February 25, 2016 by Robert Franklin, Esq, Member, National Board of Directors, National Parents Organization
Recall from yesterday that the most recent data on inter-spousal violence from Statistics Canada show that Canadian victims overwhelmingly refuse to involve the police in the incident. A whopping 81% of victims don’t call the police. Their reasons for not doing so all cluster around the notion that the incident is a private one between the two individuals and no one else’s business.
I said yesterday that that seems to me to be, in most cases, the wiser move. The fact is that the vast majority of DV results in either no injuries at all or only minor ones. Moreover, they’re usually isolated incidents. Repeat abusers are few albeit the serious danger to the ones with whom they live. And by now, most people are aware of the sometimes draconian nature of the response by police and courts. Often as not, one or the other spouse is removed from the home and not allowed to return, sometimes until months later. That means he/she must find another place to live, an expense that’s often not in the family budget. And of course, if there are children in the family, they effectively lose a parent for as long as the court desires.
None of that is appealing to most people, so they try to manage the situation themselves. Whether they’re successful or not is anyone’s guess, but, since most DV incidents are one-off affairs, there’s probably not much “managing” to do. Still, some data from the recent report suggests adults may learn from DV.
According to the 2014 GSS on victimization, spousal violence was more frequently noted among ex-partners or spouses within relationships that have since ended, than among individuals currently in a marriage or common-law relationship. While 2% of those in a current relationship reported being victims of spousal violence, the proportion rose to 13% for those who were separated or divorced from a spouse or common-law partner and had contact with that person in the previous five years.
So it may be that, once exposed to DV, adults tend to make better choices later about with whom to form a romantic partnership.
Among the 19% of incidents in which the police were called, only 29% resulted in charges being filed.
Most victims of spousal violence for whom the police had been made aware of the abuse reported that no charges had been laid against their partner or ex-partner (71%).
Given that men and women together reported 760,000 victimizations in the previous five years, there were fewer than 42,000 cases in which charges were filed during the same time, i.e. about 8,000 per year. In a nation of 36 million people, that strikes me as a pretty modest figure. Surprisingly, the police seem to respond more temperately than we might have expected.
Similarly, in just 11% of cases was a restraining order issued against the perpetrator of the abuse. That would come to about 83,000 TRO’s issued over the five-year period or roughly 16,600 per year. Unsurprisingly, female victims (19%) were far more likely than male victims (5%) to receive a TRO. Unfortunately, Stats Canada doesn’t report how many restraining orders were sought, so we don’t know the respective success rates of obtaining an order for men and women.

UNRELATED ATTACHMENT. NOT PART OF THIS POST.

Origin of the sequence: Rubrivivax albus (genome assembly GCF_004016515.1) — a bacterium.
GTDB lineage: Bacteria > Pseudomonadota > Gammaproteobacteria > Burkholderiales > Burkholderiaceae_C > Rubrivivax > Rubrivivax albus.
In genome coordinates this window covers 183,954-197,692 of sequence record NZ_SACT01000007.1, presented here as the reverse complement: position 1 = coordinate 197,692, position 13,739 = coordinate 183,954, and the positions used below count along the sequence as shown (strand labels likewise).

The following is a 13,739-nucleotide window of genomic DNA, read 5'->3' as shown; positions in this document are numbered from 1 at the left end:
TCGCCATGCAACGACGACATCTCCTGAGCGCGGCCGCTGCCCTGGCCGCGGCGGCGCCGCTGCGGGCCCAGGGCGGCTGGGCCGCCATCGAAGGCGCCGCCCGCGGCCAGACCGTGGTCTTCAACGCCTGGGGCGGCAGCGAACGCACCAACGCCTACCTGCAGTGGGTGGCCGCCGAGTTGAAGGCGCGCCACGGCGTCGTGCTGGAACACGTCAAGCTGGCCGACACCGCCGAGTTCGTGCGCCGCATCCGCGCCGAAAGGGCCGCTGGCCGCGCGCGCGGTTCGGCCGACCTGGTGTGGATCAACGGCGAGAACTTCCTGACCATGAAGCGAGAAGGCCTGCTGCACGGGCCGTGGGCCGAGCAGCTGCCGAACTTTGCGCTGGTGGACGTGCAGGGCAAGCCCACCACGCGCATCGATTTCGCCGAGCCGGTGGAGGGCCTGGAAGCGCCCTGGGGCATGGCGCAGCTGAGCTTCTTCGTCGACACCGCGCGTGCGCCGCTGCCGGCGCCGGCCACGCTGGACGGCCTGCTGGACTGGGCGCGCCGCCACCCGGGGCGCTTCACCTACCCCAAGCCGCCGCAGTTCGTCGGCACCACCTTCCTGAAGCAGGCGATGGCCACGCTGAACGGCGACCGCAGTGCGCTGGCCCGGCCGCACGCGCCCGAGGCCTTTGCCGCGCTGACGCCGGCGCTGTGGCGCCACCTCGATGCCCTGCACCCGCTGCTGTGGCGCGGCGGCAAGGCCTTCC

Equally unsurprising are the dramatically different data for male and female victims seeking services for their DV victimization. The almost complete absence of those services for male victims resulted in few male victims receiving any form of help. Indeed, the only help they received in any significant numbers was what they could get themselves without the assistance of the DV establishment.
Here’s the chart that explains what I mean:
Notice that some 18% of male victims went to a counsellor, psychologist or social worker for help. But barely visible percentages received assistance from a crisis help line (3%) or a support group (2%). As to the other types of help for victims of domestic violence, men received none because, almost invariably, there are none on offer. Yes, 55% of victims of DV over the previous five years were male, but there are no shelters for them. Canada might want to consider revising its priorities regarding DV.
There’s more good news on the DV front involving gay men and lesbian women. For them, reports of DV are down even more sharply than for the population generally.
The proportion of individuals identifying as gay, lesbian or bisexual who reported spousal violence in 2014 was markedly lower than what was reported in 2004.Note 26 In 2004, 21%E of those who reported that they were homosexual reported having been the victim of spousal violence during the previous 5 years—a proportion almost 3 times as high as what was reported in 2014.
That level came down to 8% in 2014. That’s still twice the rate of DV for intimate partners generally, but it’s still a huge drop. As in years past, lesbians made up the lion’s share of abusers among gays and lesbians. A still-high 11% of those identifying as lesbian reported experiencing violence at the hands of a partner. Oddly, the Stats Canada report offered no data for gay male DV.
In short, the good news is that DV is down, people generally deal with their incidents themselves and the response by the police (when they’re called) isn’t as draconian as it’s been in the past. The bad news is that Stats Canada insists that men and women are abused equally when in fact far more men are victimized than are women. And of course the almost entire absence of services or facilities for male victims continues to cry out for reform.
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